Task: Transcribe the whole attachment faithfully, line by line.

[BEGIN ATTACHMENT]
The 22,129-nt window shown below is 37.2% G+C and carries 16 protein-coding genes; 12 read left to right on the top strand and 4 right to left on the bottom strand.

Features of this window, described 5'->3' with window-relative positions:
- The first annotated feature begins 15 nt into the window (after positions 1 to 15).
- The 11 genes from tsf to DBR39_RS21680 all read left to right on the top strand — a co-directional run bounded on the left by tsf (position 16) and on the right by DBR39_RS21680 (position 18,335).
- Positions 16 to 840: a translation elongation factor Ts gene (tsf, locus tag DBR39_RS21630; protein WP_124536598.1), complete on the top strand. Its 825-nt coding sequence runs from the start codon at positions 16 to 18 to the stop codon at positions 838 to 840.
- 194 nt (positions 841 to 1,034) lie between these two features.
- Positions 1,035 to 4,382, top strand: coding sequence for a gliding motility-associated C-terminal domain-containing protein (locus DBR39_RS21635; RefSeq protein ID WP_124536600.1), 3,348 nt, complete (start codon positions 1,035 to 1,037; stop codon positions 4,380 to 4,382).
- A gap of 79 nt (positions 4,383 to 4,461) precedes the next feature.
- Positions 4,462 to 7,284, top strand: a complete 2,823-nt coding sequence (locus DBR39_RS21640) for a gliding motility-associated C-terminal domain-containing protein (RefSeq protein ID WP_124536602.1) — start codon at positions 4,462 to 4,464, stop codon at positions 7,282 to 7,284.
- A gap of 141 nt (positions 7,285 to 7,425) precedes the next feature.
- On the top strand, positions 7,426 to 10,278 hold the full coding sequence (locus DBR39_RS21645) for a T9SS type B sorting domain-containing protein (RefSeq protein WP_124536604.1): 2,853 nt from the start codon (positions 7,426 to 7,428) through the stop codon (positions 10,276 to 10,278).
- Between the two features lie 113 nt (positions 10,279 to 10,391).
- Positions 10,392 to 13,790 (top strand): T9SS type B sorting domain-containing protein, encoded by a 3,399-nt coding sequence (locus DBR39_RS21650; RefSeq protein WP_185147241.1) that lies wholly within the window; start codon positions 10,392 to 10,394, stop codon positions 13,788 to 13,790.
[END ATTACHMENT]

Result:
The 22,129-nt window shown below is 37.2% G+C and carries 16 protein-coding genes; 12 read left to right on the top strand and 4 right to left on the bottom strand.

Features of this window, described 5'->3' with window-relative positions:
- The first annotated feature begins 15 nt into the window (after positions 1 to 15).
- The 11 genes from tsf to DBR39_RS21680 all read left to right on the top strand — a co-directional run bounded on the left by tsf (position 16) and on the right by DBR39_RS21680 (position 18,335).
- Positions 16 to 840: a translation elongation factor Ts gene (tsf, locus tag DBR39_RS21630; protein WP_124536598.1), complete on the top strand. Its 825-nt coding sequence runs from the start codon at positions 16 to 18 to the stop codon at positions 838 to 840.
- 194 nt (positions 841 to 1,034) lie between these two features.
- Positions 1,035 to 4,382, top strand: coding sequence for a gliding motility-associated C-terminal domain-containing protein (locus DBR39_RS21635; RefSeq protein ID WP_124536600.1), 3,348 nt, complete (start codon positions 1,035 to 1,037; stop codon positions 4,380 to 4,382).
- A gap of 79 nt (positions 4,383 to 4,461) precedes the next feature.
- Positions 4,462 to 7,284, top strand: a complete 2,823-nt coding sequence (locus DBR39_RS21640) for a gliding motility-associated C-terminal domain-containing protein (RefSeq protein ID WP_124536602.1) — start codon at positions 4,462 to 4,464, stop codon at positions 7,282 to 7,284.
- A gap of 141 nt (positions 7,285 to 7,425) precedes the next feature.
- On the top strand, positions 7,426 to 10,278 hold the full coding sequence (locus DBR39_RS21645) for a T9SS type B sorting domain-containing protein (RefSeq protein WP_124536604.1): 2,853 nt from the start codon (positions 7,426 to 7,428) through the stop codon (positions 10,276 to 10,278).
- Between the two features lie 113 nt (positions 10,279 to 10,391).
- Positions 10,392 to 13,790 (top strand): T9SS type B sorting domain-containing protein, encoded by a 3,399-nt coding sequence (locus DBR39_RS21650; RefSeq protein WP_185147241.1) that lies wholly within the window; start codon positions 10,392 to 10,394, stop codon positions 13,788 to 13,790.